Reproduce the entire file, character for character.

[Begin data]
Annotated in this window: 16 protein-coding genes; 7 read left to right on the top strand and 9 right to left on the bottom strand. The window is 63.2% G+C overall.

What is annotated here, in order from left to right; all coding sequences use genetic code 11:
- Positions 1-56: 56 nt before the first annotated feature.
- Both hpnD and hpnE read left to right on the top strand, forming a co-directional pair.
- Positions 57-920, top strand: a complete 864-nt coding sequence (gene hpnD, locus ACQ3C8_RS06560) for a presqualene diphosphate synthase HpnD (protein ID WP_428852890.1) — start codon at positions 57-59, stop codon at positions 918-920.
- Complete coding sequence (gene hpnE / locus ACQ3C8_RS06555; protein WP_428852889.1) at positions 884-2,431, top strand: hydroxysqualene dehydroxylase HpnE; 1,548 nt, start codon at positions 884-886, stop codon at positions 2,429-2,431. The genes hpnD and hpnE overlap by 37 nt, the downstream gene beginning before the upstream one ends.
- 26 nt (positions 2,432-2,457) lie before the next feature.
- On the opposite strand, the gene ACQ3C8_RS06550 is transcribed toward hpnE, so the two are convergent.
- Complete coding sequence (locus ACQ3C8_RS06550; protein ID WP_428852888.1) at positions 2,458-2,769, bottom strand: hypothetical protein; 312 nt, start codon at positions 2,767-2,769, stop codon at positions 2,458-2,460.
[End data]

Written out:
Annotated in this window: 16 protein-coding genes; 7 read left to right on the top strand and 9 right to left on the bottom strand. The window is 63.2% G+C overall.

What is annotated here, in order from left to right; all coding sequences use genetic code 11:
- Positions 1-56: 56 nt before the first annotated feature.
- Both hpnD and hpnE read left to right on the top strand, forming a co-directional pair.
- Positions 57-920, top strand: a complete 864-nt coding sequence (gene hpnD, locus ACQ3C8_RS06560) for a presqualene diphosphate synthase HpnD (protein ID WP_428852890.1) — start codon at positions 57-59, stop codon at positions 918-920.
- Complete coding sequence (gene hpnE / locus ACQ3C8_RS06555; protein WP_428852889.1) at positions 884-2,431, top strand: hydroxysqualene dehydroxylase HpnE; 1,548 nt, start codon at positions 884-886, stop codon at positions 2,429-2,431. The genes hpnD and hpnE overlap by 37 nt, the downstream gene beginning before the upstream one ends.
- 26 nt (positions 2,432-2,457) lie before the next feature.
- On the opposite strand, the gene ACQ3C8_RS06550 is transcribed toward hpnE, so the two are convergent.
- Complete coding sequence (locus ACQ3C8_RS06550; protein ID WP_428852888.1) at positions 2,458-2,769, bottom strand: hypothetical protein; 312 nt, start codon at positions 2,767-2,769, stop codon at positions 2,458-2,460.